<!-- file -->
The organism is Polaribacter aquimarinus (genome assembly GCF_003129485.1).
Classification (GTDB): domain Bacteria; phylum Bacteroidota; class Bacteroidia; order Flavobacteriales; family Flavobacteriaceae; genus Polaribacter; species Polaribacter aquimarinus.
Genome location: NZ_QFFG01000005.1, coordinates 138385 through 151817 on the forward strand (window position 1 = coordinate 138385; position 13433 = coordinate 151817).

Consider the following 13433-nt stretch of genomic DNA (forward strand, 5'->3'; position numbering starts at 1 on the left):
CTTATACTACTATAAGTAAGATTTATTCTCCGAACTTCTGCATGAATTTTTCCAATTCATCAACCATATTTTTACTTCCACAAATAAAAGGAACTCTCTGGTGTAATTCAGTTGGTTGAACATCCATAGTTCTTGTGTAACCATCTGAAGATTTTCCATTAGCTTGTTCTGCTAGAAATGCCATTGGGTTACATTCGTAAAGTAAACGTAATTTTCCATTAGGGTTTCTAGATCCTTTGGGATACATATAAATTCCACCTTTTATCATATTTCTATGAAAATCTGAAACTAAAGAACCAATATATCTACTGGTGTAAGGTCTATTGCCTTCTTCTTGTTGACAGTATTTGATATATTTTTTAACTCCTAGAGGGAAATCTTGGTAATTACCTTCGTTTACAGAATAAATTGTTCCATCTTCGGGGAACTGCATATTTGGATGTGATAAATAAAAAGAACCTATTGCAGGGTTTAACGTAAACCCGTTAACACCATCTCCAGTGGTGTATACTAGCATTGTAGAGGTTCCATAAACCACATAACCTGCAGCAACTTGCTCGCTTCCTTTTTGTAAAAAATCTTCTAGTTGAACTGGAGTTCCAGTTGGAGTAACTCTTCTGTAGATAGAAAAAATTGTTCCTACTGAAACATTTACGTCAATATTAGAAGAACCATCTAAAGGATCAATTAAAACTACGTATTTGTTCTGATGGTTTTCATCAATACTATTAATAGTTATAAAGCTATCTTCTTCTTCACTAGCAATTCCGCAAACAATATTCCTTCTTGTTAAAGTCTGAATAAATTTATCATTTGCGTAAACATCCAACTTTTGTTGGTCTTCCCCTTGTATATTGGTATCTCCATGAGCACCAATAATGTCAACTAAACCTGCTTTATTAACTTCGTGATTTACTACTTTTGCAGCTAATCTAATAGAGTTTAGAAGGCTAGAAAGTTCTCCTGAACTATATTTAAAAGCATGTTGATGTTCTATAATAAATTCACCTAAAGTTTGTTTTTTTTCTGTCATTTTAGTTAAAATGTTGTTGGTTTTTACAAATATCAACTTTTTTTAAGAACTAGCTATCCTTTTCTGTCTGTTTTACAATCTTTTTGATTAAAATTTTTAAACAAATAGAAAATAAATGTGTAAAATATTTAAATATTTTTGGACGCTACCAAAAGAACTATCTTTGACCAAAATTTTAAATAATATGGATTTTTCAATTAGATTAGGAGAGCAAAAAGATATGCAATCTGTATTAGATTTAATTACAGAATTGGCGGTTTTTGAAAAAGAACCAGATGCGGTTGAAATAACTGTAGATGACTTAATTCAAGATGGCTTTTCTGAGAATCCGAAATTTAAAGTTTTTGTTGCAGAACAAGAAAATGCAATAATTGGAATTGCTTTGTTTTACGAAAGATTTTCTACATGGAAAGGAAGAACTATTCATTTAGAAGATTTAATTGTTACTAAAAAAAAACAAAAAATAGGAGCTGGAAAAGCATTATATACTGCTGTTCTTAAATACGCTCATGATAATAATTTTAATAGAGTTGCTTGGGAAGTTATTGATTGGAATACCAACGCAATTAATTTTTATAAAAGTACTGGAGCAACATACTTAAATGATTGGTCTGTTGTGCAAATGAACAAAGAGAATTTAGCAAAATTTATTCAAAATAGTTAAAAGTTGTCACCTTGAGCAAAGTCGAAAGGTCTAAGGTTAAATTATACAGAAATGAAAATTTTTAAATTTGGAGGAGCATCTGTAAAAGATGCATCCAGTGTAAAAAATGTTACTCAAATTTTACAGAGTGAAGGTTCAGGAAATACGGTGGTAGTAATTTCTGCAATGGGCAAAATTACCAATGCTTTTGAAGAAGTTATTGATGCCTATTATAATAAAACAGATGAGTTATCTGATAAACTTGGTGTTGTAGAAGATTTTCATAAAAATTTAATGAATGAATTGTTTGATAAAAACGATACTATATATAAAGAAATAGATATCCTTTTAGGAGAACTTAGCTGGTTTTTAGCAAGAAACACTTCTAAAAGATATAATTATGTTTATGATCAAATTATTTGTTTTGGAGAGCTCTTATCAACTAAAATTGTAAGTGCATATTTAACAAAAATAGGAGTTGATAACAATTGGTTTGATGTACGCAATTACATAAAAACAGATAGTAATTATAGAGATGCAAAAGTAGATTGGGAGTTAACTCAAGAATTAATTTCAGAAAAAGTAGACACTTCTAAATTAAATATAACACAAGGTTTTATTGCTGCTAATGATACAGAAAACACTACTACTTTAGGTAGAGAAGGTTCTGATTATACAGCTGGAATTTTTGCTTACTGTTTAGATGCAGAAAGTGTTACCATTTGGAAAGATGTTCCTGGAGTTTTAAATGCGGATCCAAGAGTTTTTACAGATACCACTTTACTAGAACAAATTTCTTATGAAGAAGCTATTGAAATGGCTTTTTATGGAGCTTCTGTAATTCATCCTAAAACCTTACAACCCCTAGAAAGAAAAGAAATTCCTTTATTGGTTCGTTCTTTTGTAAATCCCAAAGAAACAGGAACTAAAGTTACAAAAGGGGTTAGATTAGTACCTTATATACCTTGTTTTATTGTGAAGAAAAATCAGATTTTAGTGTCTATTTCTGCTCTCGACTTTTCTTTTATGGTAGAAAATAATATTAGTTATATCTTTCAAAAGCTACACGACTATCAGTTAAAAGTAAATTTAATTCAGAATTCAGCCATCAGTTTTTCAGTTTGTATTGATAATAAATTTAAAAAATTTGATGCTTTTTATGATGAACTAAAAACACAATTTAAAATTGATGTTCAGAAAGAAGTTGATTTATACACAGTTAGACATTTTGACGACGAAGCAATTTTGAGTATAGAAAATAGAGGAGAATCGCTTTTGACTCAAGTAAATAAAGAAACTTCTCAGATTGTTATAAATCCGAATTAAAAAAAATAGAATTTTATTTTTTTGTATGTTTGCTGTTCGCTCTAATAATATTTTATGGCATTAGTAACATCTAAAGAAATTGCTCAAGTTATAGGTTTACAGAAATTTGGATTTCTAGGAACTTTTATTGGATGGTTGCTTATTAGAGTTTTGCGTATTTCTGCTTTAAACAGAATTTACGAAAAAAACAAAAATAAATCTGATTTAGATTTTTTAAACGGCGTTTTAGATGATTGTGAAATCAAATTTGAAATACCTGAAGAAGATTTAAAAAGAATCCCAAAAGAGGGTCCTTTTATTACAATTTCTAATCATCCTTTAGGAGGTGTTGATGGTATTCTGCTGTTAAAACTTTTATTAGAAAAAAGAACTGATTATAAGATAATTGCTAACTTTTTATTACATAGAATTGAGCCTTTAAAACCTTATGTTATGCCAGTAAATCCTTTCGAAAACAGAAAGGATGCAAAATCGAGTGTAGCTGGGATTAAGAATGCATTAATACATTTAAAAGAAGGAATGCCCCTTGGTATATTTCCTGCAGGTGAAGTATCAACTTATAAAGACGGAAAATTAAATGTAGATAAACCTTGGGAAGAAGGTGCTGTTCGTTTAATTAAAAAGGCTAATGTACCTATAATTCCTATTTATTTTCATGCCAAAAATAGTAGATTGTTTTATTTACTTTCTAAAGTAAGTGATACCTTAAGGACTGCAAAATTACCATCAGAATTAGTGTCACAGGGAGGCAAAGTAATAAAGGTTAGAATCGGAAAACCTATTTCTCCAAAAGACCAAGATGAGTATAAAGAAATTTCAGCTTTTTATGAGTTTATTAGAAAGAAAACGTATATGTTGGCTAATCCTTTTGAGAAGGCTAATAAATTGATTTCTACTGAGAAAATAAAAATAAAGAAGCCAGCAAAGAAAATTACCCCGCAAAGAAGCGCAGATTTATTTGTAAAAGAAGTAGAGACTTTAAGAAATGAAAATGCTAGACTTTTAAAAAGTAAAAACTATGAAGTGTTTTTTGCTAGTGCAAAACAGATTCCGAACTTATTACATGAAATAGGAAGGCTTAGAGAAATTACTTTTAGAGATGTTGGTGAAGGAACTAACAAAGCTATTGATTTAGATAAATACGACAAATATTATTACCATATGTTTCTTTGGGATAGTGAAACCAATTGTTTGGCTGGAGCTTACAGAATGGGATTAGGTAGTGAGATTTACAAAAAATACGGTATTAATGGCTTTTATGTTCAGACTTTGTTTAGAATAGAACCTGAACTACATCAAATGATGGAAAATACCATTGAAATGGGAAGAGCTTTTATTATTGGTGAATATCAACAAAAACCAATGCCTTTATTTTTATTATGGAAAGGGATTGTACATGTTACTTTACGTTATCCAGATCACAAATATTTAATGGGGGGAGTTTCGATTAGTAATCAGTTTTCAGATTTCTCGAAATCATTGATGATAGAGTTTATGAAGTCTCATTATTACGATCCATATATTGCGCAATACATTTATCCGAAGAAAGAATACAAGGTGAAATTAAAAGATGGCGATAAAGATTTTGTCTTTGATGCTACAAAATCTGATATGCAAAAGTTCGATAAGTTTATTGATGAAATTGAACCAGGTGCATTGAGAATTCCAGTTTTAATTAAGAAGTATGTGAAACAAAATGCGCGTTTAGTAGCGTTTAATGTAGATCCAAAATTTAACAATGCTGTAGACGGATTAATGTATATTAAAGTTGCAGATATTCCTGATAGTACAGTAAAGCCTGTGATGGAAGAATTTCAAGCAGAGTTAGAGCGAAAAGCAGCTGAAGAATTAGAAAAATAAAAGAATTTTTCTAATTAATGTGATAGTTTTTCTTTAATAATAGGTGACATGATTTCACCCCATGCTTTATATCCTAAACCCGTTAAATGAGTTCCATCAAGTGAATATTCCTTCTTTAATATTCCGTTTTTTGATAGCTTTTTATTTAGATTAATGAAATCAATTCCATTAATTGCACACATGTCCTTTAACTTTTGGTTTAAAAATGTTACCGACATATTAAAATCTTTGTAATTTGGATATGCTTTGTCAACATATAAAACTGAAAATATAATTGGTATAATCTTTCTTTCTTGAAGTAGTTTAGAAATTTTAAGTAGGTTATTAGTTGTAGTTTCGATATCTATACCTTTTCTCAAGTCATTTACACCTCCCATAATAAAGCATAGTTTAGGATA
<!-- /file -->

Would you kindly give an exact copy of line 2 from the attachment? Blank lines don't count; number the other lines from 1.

Classification (GTDB): domain Bacteria; phylum Bacteroidota; class Bacteroidia; order Flavobacteriales; family Flavobacteriaceae; genus Polaribacter; species Polaribacter aquimarinus.